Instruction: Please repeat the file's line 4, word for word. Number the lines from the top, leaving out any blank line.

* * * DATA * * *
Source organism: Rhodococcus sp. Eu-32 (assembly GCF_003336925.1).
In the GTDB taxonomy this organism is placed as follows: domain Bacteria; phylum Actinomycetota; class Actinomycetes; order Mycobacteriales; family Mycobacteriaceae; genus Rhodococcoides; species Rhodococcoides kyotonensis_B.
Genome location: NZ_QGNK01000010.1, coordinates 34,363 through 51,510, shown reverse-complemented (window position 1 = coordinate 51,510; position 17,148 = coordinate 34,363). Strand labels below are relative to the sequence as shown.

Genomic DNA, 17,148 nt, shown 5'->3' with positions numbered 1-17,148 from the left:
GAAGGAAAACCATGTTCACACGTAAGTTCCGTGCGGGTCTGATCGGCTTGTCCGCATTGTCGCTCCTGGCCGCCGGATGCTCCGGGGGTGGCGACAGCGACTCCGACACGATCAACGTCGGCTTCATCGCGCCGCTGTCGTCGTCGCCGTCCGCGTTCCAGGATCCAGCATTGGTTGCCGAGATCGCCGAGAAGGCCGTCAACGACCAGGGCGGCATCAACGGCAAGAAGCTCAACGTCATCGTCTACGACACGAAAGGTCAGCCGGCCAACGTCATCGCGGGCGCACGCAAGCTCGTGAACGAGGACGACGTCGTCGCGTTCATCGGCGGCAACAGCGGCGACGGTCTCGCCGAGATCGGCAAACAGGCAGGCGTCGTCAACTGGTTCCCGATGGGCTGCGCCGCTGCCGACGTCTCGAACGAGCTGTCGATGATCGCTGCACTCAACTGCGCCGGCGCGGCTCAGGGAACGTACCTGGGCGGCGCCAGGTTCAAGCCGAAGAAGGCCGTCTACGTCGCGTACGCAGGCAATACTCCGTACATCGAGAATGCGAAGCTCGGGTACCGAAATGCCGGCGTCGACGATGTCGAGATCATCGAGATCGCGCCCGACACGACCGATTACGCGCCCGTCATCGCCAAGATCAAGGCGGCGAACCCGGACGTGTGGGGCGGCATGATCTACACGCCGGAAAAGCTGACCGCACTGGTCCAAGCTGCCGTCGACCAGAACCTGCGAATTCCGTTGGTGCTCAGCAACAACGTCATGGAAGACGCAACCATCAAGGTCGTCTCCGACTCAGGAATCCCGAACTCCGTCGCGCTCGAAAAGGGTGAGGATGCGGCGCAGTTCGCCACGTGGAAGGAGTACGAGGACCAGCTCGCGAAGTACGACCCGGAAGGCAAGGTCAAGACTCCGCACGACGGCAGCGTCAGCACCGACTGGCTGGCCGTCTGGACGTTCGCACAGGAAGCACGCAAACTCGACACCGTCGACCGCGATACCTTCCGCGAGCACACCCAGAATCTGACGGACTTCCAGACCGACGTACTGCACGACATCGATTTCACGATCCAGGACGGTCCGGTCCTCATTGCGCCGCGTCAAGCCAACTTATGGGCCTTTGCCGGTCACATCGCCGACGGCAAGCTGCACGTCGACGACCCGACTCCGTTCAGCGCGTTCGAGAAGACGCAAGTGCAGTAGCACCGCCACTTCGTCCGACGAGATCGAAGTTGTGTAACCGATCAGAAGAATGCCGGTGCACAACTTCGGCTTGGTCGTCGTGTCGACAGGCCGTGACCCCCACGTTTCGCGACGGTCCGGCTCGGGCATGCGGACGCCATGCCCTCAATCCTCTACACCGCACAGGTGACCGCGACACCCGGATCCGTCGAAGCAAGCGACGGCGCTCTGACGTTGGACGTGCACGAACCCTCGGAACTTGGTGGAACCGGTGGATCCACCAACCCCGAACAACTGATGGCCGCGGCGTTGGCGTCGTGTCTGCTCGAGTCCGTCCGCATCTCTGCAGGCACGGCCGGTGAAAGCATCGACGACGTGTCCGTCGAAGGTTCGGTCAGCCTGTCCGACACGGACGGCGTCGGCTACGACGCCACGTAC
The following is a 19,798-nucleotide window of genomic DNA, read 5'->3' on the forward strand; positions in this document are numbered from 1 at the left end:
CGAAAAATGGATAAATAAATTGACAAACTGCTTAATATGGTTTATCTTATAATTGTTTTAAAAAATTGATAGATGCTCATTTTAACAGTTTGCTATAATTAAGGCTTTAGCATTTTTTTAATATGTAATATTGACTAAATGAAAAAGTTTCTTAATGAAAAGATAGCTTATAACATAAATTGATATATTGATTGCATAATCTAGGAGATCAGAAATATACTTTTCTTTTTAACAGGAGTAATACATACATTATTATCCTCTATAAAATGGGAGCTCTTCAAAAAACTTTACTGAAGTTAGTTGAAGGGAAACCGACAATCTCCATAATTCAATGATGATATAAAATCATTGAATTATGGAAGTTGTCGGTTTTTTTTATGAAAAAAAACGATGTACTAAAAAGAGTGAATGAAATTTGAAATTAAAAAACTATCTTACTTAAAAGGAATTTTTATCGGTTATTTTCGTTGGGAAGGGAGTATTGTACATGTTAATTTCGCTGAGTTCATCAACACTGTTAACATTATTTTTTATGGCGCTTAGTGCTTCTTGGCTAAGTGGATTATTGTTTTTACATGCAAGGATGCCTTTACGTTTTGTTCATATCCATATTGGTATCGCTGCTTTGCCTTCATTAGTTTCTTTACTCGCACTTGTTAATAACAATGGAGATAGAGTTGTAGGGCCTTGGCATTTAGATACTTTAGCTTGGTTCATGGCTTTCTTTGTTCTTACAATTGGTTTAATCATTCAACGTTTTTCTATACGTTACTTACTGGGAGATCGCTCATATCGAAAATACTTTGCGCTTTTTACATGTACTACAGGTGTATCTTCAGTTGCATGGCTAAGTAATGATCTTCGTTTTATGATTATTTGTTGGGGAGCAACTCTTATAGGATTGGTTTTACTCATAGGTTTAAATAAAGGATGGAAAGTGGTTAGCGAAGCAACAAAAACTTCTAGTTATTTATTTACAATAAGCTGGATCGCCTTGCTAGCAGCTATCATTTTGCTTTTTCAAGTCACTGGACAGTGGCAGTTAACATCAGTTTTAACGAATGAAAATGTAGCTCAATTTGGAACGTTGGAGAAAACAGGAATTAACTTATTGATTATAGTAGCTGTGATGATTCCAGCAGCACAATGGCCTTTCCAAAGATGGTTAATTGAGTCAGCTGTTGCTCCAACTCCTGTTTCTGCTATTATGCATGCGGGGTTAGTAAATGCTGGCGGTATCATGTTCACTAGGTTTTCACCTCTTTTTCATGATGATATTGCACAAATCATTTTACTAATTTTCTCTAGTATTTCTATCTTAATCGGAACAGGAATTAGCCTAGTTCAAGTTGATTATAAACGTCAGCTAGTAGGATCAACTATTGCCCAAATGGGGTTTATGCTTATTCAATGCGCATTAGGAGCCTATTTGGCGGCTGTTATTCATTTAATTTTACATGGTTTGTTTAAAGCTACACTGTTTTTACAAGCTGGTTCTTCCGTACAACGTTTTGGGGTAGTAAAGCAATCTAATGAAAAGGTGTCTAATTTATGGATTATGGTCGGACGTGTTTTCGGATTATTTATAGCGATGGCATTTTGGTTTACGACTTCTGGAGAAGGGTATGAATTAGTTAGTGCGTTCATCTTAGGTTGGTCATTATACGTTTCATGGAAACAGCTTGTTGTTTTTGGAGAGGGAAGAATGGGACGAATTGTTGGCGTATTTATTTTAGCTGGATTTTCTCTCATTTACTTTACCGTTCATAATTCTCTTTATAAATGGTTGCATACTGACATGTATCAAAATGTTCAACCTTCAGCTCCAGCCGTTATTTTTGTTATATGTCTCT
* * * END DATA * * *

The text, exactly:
Genomic DNA, 17,148 nt, shown 5'->3' with positions numbered 1-17,148 from the left: